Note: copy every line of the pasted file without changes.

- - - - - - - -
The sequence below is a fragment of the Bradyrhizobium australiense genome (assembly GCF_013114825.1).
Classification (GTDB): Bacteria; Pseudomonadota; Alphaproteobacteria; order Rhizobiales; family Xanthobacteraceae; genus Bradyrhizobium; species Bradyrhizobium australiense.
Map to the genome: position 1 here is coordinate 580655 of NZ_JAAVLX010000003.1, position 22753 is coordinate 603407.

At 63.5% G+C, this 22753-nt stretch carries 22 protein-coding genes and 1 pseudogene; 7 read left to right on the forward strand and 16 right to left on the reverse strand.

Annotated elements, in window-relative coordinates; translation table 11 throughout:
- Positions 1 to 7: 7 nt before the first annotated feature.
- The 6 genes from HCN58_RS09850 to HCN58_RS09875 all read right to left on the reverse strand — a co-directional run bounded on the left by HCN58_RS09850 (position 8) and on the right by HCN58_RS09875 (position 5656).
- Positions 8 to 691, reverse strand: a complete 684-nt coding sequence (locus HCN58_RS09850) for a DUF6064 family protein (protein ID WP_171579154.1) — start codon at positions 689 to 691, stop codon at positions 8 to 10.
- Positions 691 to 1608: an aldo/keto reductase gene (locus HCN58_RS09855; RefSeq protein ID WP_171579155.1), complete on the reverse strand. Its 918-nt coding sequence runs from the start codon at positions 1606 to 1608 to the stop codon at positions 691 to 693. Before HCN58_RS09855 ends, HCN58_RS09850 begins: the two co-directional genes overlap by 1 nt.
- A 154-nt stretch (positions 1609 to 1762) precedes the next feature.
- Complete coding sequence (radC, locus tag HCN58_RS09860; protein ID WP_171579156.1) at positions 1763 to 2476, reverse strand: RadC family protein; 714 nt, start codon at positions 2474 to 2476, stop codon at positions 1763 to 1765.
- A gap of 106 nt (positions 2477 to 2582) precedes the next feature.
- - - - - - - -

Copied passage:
The sequence below is a fragment of the Bradyrhizobium australiense genome (assembly GCF_013114825.1).
Classification (GTDB): Bacteria; Pseudomonadota; Alphaproteobacteria; order Rhizobiales; family Xanthobacteraceae; genus Bradyrhizobium; species Bradyrhizobium australiense.
Map to the genome: position 1 here is coordinate 580655 of NZ_JAAVLX010000003.1, position 22753 is coordinate 603407.

At 63.5% G+C, this 22753-nt stretch carries 22 protein-coding genes and 1 pseudogene; 7 read left to right on the forward strand and 16 right to left on the reverse strand.

Annotated elements, in window-relative coordinates; translation table 11 throughout:
- Positions 1 to 7: 7 nt before the first annotated feature.
- The 6 genes from HCN58_RS09850 to HCN58_RS09875 all read right to left on the reverse strand — a co-directional run bounded on the left by HCN58_RS09850 (position 8) and on the right by HCN58_RS09875 (position 5656).
- Positions 8 to 691, reverse strand: a complete 684-nt coding sequence (locus HCN58_RS09850) for a DUF6064 family protein (protein ID WP_171579154.1) — start codon at positions 689 to 691, stop codon at positions 8 to 10.
- Positions 691 to 1608: an aldo/keto reductase gene (locus HCN58_RS09855; RefSeq protein ID WP_171579155.1), complete on the reverse strand. Its 918-nt coding sequence runs from the start codon at positions 1606 to 1608 to the stop codon at positions 691 to 693. Before HCN58_RS09855 ends, HCN58_RS09850 begins: the two co-directional genes overlap by 1 nt.
- A 154-nt stretch (positions 1609 to 1762) precedes the next feature.
- Complete coding sequence (radC, locus tag HCN58_RS09860; protein ID WP_171579156.1) at positions 1763 to 2476, reverse strand: RadC family protein; 714 nt, start codon at positions 2474 to 2476, stop codon at positions 1763 to 1765.
- A gap of 106 nt (positions 2477 to 2582) precedes the next feature.